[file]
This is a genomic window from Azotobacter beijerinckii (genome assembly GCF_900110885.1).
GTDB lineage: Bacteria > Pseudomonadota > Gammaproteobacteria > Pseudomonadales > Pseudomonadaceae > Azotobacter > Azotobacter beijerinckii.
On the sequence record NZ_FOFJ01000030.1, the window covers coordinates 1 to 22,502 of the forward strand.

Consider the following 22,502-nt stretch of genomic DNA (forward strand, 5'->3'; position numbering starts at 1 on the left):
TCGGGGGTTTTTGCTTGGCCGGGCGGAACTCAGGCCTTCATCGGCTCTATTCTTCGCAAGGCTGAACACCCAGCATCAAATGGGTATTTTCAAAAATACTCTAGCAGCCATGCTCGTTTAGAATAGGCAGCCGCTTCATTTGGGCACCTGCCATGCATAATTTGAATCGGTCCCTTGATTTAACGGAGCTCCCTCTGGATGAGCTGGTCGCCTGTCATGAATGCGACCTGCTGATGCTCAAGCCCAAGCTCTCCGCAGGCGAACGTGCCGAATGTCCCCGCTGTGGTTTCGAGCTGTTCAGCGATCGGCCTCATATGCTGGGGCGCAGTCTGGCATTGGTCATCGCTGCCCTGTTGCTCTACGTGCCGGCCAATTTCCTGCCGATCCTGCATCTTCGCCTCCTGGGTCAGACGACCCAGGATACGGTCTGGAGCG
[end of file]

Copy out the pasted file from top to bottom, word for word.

This is a genomic window from Azotobacter beijerinckii (genome assembly GCF_900110885.1).
GTDB lineage: Bacteria > Pseudomonadota > Gammaproteobacteria > Pseudomonadales > Pseudomonadaceae > Azotobacter > Azotobacter beijerinckii.
On the sequence record NZ_FOFJ01000030.1, the window covers coordinates 1 to 22,502 of the forward strand.

Consider the following 22,502-nt stretch of genomic DNA (forward strand, 5'->3'; position numbering starts at 1 on the left):
TCGGGGGTTTTTGCTTGGCCGGGCGGAACTCAGGCCTTCATCGGCTCTATTCTTCGCAAGGCTGAACACCCAGCATCAAATGGGTATTTTCAAAAATACTCTAGCAGCCATGCTCGTTTAGAATAGGCAGCCGCTTCATTTGGGCACCTGCCATGCATAATTTGAATCGGTCCCTTGATTTAACGGAGCTCCCTCTGGATGAGCTGGTCGCCTGTCATGAATGCGACCTGCTGATGCTCAAGCCCAAGCTCTCCGCAGGCGAACGTGCCGAATGTCCCCGCTGTGGTTTCGAGCTGTTCAGCGATCGGCCTCATATGCTGGGGCGCAGTCTGGCATTGGTCATCGCTGCCCTGTTGCTCTACGTGCCGGCCAATTTCCTGCCGATCCTGCATCTTCGCCTCCTGGGTCAGACGACCCAGGATACGGTCTGGAGCG